- Second World War (1939-1945)
- SS-Standartenführer (Colonel)
- Kommandeur SS-Freiwillige-Regiment 32, 15.SS-Freiwillige-Division (Lettische No. 1), VI.SS-Freiwillige-Armeekorps, Heeresgruppe Nord
- Awarded on:
- September 21st, 1944
Aperats’ Knight’s Cross recommendation reads as follows…
“On the 15.07.1944 the SS-G.R. 32 (lett.Nr.3) found itself in a defensive posture along the Welikaja river under the leadership of its commander, Waffen-Obersturmbannführer Aperats. During the afternoon of this day it received orders to withdraw to the west. The Russians had broken through on the Division’s northern wing and threatened to push the German forces further south into a partisan-infested wood, one which additional strong Russian elements had already reached after thrusting through a gap in the frontline of the south neighbouring division. The Regiment had orders to pull back northwards via Waskowa—Iwachnowa and then through Stulowo—Gawrowa—Beloussowa before retreating behind the Ssinjaja river and finally reaching Kriwino. However by now this force only consisted of the remnants of the I. and III./G.R. 32 (with about 260 men), stragglers from the SS-G.R. 33 (with about 70 men), the 1./SS-Pi.Btl. 15 (with 100 men), the 13./G.R. 32 (with 2 infantry guns and 5 shells) and 1 Zug from the 14./G.R. 33 without its Pak guns. Altogether, a force of about 550 heads.
The Regiment first disengaged from the frontline as ordered before marching towards Lake Ssotno. Along the way it encountered strong partisan resistance (about 400 men) but managed to penetrate through it.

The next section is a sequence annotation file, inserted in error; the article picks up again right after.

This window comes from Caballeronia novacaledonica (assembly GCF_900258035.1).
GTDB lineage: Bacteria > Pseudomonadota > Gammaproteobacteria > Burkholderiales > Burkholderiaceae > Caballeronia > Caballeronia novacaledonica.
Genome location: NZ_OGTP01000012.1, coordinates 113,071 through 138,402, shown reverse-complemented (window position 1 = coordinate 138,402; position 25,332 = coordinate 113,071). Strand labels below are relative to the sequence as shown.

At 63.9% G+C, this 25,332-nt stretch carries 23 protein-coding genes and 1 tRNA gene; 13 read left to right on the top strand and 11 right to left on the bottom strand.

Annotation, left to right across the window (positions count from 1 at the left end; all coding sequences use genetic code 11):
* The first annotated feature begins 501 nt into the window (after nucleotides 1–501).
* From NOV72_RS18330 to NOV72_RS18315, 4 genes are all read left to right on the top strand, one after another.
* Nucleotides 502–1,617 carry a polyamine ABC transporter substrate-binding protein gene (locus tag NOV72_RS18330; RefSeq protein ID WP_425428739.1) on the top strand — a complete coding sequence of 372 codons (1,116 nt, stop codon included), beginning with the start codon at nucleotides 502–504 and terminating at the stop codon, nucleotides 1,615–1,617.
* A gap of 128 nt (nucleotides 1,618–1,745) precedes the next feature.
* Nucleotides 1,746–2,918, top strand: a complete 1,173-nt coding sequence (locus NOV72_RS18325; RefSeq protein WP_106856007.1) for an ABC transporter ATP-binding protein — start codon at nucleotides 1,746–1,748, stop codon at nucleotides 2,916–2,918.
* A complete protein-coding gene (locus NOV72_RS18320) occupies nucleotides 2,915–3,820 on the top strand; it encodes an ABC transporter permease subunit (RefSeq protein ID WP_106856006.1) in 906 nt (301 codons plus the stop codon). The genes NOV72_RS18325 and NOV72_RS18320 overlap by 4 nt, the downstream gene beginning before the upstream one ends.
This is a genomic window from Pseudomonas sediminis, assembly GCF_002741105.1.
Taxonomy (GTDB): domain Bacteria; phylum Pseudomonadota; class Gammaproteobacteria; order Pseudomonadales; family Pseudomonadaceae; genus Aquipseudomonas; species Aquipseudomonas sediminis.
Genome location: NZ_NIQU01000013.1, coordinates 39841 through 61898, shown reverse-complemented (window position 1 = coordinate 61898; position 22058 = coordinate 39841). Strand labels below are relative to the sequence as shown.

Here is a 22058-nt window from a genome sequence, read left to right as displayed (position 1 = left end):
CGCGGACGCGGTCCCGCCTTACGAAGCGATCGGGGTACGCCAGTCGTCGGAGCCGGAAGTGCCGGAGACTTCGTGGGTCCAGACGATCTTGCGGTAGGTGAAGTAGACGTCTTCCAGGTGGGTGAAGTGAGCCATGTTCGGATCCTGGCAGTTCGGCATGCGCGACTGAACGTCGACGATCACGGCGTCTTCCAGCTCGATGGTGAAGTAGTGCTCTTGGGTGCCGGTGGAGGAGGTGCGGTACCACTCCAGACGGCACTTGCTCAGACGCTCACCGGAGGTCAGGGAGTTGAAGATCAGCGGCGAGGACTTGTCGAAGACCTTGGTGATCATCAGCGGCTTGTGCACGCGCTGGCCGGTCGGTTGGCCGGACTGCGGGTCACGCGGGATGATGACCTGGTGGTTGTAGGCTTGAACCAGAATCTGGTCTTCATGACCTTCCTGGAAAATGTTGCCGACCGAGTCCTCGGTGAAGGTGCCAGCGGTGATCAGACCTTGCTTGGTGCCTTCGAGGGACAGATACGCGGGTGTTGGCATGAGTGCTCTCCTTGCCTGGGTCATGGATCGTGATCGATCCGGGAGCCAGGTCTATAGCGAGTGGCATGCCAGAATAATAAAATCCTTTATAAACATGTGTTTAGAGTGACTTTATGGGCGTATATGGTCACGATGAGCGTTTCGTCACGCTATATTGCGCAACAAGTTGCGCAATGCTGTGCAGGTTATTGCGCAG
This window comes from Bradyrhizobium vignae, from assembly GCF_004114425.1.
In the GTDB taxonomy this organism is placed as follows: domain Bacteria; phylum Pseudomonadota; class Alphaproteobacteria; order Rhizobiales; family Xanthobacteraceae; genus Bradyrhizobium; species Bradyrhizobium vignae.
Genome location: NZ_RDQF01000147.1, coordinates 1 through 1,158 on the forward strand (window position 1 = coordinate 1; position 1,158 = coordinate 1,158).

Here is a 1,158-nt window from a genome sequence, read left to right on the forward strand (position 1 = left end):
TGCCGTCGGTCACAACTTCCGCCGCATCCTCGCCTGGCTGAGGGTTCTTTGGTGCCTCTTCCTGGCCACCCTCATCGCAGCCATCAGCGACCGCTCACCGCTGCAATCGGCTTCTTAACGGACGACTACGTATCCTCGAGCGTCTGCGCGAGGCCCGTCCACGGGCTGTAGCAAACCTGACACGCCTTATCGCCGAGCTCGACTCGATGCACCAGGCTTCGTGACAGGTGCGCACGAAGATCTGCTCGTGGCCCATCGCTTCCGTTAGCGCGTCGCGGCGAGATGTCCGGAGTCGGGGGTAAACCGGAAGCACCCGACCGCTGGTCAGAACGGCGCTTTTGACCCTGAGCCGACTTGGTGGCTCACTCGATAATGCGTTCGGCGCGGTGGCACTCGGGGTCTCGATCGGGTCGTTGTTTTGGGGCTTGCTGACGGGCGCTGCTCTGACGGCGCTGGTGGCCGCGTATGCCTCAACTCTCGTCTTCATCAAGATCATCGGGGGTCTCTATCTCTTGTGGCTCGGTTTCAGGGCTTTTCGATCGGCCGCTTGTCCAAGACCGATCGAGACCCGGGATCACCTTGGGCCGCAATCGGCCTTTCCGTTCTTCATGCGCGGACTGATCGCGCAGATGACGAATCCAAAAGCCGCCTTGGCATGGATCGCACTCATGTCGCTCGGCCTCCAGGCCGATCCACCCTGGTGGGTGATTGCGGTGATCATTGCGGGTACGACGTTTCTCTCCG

Eventually the boundary of the available maps was reached, and no maps for the area beyond were available. The result was that the Regiment made a wrong turn, marching south instead of west. It marched right into the swampy and partisan-infested wood. It marched along the route Arapy—Salogi—Lipina—Akssenowo—Balkino—Maschury before crossing a fast flowing river, wherein some men swam and others used hastily erected rafts. Eventually the Regiment succeeded in reaching Koshenes on the Issa with all of its wounded soldiers, and here it encountered a straggler group (about 200 men under the command of an Oberleutnant) from the G.R. 159 of the 69. I.D. This group subordinated itself to Waffen-Obersturmbannführer Aperats. The Kampfgruppe was thus expanded to about 750 heads strong.
During the continued march to the west the dispatched combat reconnaissance made contact with the enemy at Peski. Waffen-Obersturmbannführer Aperats attacked this enemy without hesitation. Personally charging in the foremost line, he stormed the village with his Kampfgruppe. It transpired that this had been held by a Russian battalion.
150 dead Russians covered the battlefield, and the remainder fled. The spoils of war consisted of:
1 self-propelled Katyusha rocket launcher
4 off-road cars
3 medium anti-tank guns